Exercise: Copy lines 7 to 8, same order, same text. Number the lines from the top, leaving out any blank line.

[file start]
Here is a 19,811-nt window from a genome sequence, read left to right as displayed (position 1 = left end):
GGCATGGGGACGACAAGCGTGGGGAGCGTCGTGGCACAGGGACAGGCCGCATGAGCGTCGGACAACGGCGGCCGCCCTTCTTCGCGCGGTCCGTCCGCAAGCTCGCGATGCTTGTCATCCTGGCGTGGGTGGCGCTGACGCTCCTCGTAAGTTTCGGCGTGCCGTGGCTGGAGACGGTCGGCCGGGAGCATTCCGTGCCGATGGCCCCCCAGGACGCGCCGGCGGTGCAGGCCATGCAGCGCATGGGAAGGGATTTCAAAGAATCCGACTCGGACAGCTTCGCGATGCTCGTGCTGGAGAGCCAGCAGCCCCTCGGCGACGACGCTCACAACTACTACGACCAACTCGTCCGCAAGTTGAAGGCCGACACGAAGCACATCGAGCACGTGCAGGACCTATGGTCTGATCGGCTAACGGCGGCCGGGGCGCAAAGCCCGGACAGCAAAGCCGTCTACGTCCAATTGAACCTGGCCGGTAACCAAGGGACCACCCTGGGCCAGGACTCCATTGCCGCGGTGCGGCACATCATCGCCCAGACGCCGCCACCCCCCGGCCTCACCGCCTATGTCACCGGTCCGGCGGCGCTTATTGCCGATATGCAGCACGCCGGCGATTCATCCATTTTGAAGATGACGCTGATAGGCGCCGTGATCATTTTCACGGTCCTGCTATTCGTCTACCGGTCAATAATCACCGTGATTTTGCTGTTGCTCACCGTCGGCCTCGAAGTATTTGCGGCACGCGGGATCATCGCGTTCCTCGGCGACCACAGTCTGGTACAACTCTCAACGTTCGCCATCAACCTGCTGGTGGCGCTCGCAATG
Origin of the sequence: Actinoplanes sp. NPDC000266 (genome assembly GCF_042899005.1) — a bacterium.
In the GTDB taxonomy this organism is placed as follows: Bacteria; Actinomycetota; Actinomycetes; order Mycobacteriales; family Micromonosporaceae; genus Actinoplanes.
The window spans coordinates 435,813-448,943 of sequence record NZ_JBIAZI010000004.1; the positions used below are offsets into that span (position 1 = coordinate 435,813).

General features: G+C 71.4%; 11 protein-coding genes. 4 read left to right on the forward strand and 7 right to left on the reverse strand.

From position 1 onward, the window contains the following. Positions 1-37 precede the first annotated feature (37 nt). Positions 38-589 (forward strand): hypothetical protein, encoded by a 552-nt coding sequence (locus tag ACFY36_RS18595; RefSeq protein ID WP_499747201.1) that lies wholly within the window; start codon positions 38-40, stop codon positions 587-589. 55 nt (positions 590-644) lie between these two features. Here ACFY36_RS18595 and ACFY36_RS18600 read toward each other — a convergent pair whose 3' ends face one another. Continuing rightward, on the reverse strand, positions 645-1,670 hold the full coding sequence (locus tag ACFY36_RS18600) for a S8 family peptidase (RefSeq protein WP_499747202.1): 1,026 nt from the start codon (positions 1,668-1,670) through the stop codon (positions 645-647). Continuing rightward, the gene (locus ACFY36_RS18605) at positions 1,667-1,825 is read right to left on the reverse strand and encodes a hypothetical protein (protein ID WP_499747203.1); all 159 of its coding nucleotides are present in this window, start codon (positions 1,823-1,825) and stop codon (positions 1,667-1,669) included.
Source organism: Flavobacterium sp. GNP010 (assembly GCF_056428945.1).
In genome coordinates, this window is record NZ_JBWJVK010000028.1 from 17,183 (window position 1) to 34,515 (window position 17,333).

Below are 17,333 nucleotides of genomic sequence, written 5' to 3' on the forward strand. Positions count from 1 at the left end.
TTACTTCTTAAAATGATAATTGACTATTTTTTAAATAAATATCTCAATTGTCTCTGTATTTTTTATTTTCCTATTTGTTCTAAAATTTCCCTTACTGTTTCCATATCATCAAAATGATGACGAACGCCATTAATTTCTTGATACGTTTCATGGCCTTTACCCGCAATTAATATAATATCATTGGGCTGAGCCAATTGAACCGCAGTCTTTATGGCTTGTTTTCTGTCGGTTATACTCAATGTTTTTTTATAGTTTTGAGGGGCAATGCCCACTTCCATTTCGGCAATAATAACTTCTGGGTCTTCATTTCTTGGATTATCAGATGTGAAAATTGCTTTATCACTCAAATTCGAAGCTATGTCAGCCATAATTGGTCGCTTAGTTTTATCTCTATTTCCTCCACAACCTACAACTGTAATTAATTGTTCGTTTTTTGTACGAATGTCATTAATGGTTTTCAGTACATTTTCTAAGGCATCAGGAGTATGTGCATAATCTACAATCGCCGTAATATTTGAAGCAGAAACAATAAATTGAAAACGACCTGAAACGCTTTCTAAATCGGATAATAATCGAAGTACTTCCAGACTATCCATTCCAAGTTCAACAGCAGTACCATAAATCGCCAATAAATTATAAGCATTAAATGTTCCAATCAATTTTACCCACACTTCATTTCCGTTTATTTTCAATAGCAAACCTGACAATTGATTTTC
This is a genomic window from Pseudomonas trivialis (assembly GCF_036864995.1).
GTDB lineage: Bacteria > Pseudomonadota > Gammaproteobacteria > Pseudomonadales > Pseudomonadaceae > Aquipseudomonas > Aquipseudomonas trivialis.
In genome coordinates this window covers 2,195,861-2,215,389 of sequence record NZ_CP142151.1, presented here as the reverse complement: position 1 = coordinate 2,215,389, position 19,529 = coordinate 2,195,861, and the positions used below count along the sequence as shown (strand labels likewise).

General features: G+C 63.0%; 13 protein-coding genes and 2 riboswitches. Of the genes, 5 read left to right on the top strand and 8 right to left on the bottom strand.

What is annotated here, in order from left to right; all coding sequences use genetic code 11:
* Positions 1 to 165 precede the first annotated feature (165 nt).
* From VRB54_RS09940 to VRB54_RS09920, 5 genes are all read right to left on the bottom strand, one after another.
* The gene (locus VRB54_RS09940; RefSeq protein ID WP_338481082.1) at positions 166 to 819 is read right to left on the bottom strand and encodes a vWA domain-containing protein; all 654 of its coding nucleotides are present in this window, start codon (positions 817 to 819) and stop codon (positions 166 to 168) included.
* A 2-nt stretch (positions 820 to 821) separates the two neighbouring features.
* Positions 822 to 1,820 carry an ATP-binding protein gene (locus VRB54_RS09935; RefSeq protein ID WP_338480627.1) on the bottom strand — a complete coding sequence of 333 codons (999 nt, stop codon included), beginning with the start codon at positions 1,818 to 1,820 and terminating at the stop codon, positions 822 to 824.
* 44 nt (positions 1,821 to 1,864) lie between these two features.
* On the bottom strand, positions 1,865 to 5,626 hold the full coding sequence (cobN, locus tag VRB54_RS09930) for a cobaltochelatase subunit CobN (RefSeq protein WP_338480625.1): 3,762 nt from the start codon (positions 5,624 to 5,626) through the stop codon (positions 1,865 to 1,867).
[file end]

From position 1 onward, the window contains the following. Positions 1-37 precede the first annotated feature (37 nt). Positions 38-589 (forward strand): hypothetical protein, encoded by a 552-nt coding sequence (locus tag ACFY36_RS18595; RefSeq protein ID WP_499747201.1) that lies wholly within the window; start codon positions 38-40, stop codon positions 587-589. 55 nt (positions 590-644) lie between these two features. Here ACFY36_RS18595 and ACFY36_RS18600 read toward each other — a convergent pair whose 3' ends face one another. Continuing rightward, on the reverse strand, positions 645-1,670 hold the full coding sequence (locus tag ACFY36_RS18600) for a S8 family peptidase (RefSeq protein WP_499747202.1): 1,026 nt from the start codon (positions 1,668-1,670) through the stop codon (positions 645-647). Continuing rightward, the gene (locus ACFY36_RS18605) at positions 1,667-1,825 is read right to left on the reverse strand and encodes a hypothetical protein (protein ID WP_499747203.1); all 159 of its coding nucleotides are present in this window, start codon (positions 1,823-1,825) and stop codon (positions 1,667-1,669) included.
Source organism: Flavobacterium sp. GNP010 (assembly GCF_056428945.1).